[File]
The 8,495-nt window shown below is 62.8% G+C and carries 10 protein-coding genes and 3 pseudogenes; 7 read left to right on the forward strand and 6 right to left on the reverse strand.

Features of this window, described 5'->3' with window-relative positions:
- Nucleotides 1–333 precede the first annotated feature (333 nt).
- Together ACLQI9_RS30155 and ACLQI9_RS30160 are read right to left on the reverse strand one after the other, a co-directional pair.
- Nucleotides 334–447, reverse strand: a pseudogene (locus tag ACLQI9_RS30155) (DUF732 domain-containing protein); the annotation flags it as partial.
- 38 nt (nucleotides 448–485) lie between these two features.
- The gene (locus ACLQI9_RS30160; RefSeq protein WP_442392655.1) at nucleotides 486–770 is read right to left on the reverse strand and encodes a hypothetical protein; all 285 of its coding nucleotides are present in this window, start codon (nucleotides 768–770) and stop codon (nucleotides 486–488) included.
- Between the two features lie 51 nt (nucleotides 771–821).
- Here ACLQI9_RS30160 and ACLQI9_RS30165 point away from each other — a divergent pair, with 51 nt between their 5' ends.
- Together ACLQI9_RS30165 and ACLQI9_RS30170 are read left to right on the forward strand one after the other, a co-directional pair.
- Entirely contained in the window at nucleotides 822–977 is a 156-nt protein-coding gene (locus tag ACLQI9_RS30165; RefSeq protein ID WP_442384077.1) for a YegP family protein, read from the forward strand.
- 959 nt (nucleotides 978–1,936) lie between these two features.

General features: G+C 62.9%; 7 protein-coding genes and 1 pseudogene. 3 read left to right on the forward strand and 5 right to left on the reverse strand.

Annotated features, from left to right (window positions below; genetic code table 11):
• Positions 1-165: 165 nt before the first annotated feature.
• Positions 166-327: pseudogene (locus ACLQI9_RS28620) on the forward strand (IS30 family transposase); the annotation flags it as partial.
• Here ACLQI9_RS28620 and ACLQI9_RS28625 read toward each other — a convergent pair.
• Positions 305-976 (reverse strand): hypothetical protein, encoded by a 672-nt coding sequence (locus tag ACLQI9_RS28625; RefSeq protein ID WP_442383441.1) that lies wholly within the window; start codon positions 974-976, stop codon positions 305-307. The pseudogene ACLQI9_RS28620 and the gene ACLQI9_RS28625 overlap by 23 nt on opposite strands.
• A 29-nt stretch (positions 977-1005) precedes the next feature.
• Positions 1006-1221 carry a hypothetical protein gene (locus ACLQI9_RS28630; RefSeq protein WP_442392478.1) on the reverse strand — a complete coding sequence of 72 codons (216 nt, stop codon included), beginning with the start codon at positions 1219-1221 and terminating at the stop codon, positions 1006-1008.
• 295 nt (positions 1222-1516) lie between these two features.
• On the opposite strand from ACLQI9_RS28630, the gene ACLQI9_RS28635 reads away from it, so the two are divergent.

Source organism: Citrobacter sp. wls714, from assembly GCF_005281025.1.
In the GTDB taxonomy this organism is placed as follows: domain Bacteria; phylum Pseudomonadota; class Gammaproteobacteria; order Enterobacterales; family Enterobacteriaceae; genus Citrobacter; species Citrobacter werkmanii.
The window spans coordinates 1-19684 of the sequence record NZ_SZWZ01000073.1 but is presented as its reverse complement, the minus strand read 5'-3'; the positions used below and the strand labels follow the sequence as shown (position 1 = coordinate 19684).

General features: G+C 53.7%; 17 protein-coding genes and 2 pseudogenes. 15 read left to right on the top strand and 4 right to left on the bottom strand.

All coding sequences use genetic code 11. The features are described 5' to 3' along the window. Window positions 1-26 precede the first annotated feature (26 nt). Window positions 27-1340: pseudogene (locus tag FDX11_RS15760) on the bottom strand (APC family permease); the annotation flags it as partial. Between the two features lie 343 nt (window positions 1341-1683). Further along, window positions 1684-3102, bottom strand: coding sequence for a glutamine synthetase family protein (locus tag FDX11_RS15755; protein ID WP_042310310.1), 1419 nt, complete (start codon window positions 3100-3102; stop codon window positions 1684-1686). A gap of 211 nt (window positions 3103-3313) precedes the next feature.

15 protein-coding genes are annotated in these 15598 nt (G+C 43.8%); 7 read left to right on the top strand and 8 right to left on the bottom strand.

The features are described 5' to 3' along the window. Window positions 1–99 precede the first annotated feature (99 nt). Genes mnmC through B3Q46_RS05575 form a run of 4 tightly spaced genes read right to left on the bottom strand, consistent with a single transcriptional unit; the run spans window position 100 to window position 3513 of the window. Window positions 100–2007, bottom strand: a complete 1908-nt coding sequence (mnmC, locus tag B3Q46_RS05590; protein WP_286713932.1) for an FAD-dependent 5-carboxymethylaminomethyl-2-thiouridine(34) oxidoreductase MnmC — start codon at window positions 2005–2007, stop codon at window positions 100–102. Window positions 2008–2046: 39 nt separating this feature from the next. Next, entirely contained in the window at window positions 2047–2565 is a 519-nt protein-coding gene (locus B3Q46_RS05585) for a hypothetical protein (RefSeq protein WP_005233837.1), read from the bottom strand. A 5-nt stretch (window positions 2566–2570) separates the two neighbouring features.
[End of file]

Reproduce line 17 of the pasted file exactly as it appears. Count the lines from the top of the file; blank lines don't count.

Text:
• Here ACLQI9_RS28620 and ACLQI9_RS28625 read toward each other — a convergent pair.